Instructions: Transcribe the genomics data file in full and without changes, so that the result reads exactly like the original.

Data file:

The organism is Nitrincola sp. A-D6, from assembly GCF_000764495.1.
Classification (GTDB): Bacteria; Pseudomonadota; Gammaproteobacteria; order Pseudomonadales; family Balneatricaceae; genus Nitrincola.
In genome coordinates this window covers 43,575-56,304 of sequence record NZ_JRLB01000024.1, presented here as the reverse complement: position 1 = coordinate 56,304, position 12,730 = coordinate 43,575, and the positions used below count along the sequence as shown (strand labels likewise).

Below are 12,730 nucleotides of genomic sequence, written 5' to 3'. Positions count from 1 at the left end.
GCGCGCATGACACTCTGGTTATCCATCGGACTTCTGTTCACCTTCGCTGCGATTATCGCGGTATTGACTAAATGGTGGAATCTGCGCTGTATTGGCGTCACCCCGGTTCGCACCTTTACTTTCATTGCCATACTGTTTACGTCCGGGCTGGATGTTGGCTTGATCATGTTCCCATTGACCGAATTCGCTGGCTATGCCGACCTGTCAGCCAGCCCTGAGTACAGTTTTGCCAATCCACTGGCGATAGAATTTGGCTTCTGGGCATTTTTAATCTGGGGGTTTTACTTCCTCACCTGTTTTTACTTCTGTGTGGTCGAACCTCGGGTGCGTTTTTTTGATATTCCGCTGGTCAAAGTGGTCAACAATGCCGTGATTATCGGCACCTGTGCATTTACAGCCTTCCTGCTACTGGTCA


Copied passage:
The organism is Nitrincola sp. A-D6, from assembly GCF_000764495.1.
Classification (GTDB): Bacteria; Pseudomonadota; Gammaproteobacteria; order Pseudomonadales; family Balneatricaceae; genus Nitrincola.
In genome coordinates this window covers 43,575-56,304 of sequence record NZ_JRLB01000024.1, presented here as the reverse complement: position 1 = coordinate 56,304, position 12,730 = coordinate 43,575, and the positions used below count along the sequence as shown (strand labels likewise).

Below are 12,730 nucleotides of genomic sequence, written 5' to 3'. Positions count from 1 at the left end.
GCGCGCATGACACTCTGGTTATCCATCGGACTTCTGTTCACCTTCGCTGCGATTATCGCGGTATTGACTAAATGGTGGAATCTGCGCTGTATTGGCGTCACCCCGGTTCGCACCTTTACTTTCATTGCCATACTGTTTACGTCCGGGCTGGATGTTGGCTTGATCATGTTCCCATTGACCGAATTCGCTGGCTATGCCGACCTGTCAGCCAGCCCTGAGTACAGTTTTGCCAATCCACTGGCGATAGAATTTGGCTTCTGGGCATTTTTAATCTGGGGGTTTTACTTCCTCACCTGTTTTTACTTCTGTGTGGTCGAACCTCGGGTGCGTTTTTTTGATATTCCGCTGGTCAAAGTGGTCAACAATGCCGTGATTATCGGCACCTGTGCATTTACAGCCTTCCTGCTACTGGTCA